Parx and regs: Can Parx replicate its land-based success online?

EGR North America caught up with the Pennsylvanian operator’s Interactive SVP Matt Cullen to find out the oprators plans for the market

The relationship between Pennsylvania’s largest casino and online gambling has never been straightforward. As recently as March 2017, Parx CEO Anthony Ricci warned state legislators at a public hearing that up to 50% of online gambling revenue would come at the direct expense of brick-and-mortar revenue, thus hurting the state’s coffers.

However it’s fair to say that the opposition was simply business. At the time, the expectation was for an online market similar to New Jersey’s with a low tax rate and unlimited skins. As the largest brick-and-mortar operator in the state, Parx really had the most to lose from a dramatic shift in the status quo. As Ricci said at the time: “I find it impossible to assume that a brick-and-mortar casino paying 59% in taxes will not lose significant business to an online operator paying 15% in an open, unprotected market.”

The figures from New Jersey may suggest that cannibalization is not a genuine concern, but regardless, the state’s online regulations were ultimately created with higher tax rates online and some skins restrictions, specifically the use of sub-domains (think for example).


And as a result, Parx has gone all in online. Last July, its owner, Greenwood Gaming and Entertainment (GGE) became the first Pennsylvania operator to apply for an online gambling license, taking up all three core verticals for the princely sum of $10m.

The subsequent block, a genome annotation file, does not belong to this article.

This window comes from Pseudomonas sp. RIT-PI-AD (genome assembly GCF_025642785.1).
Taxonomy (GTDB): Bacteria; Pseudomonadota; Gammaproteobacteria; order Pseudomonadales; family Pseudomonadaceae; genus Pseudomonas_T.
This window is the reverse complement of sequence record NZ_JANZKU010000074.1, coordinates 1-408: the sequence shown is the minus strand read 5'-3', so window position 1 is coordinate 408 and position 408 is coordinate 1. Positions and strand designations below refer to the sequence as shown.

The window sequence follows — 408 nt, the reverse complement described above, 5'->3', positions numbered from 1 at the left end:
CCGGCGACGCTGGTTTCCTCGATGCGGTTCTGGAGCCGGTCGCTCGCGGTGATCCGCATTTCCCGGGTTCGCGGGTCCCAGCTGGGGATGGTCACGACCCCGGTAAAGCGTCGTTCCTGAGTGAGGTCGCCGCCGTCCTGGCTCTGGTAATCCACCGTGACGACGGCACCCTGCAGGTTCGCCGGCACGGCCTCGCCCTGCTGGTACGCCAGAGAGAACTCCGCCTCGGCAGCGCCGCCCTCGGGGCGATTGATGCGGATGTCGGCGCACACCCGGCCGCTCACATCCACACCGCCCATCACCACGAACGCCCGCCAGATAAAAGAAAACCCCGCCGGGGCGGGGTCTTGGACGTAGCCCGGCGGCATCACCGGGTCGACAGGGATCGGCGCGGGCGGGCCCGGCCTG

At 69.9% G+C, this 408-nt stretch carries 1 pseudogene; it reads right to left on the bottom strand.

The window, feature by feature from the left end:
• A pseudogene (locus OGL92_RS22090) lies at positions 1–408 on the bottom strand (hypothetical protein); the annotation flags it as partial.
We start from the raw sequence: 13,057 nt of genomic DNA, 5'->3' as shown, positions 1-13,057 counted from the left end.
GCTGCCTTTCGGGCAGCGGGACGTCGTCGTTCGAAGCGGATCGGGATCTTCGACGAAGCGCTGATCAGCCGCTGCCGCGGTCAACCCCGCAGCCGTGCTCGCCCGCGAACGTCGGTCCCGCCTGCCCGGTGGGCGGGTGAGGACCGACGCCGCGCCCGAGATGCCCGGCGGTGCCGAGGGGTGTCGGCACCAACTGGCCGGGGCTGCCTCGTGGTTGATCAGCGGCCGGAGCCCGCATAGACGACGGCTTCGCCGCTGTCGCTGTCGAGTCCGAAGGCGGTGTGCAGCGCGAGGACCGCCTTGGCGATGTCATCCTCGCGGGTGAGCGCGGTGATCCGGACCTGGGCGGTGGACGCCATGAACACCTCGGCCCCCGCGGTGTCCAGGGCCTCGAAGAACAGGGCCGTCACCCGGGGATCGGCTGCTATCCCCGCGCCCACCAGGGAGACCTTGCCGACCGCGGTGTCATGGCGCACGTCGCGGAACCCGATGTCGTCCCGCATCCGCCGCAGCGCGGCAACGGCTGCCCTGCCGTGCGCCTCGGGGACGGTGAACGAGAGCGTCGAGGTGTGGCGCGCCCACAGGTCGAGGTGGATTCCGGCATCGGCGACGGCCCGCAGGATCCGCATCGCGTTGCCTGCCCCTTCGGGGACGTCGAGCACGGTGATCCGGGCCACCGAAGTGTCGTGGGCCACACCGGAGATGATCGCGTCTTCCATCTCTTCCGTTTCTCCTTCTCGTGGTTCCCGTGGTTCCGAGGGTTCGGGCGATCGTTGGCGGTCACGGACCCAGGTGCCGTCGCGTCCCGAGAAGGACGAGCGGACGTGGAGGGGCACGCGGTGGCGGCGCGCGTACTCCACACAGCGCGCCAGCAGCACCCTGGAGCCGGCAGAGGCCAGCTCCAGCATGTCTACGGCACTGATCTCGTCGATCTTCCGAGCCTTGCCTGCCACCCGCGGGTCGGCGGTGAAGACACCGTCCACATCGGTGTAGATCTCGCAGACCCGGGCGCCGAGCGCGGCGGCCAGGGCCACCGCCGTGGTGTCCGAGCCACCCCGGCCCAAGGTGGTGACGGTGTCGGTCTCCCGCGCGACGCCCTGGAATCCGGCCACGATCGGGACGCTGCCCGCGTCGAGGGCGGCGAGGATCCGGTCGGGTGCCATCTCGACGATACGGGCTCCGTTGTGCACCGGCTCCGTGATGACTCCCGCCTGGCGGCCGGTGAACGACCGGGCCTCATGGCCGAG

That same month, the operator hired industry veteran Matt Cullen to lead its online gaming efforts in Pennsylvania. Cullen, formerly the CEO of San Manuel Digital, holds the title of senior vice president of interactive gaming and sports, and moved his family across the country from San Francisco to take on the role.

“Parx is fully committed to being the online leader in the state,” says Cullen. “Do you think I would have sold my house in California and moved my family if I thought otherwise? Our owner, all the way down through our board and CEO and management; everyone is committed to it and we can’t wait for it to start.”

The casino certainly has the partners to back up its ambition. The overall platform comes from London-listed technology supplier GAN, which helped Betfair Casino and now FanDuel punch above its weight in New Jersey, while the sportsbook comes from Swedish supplier Kambi which has had early success with DraftKings and SugarHouse in nearby NJ.

In the six months he’s been on the job, Cullen has been flat out, building a team for online gambling, but with one slight hitch. There’s still no clear go-live date, and the PA Gaming Control Board (PGCB) has shown no real signs of setting one.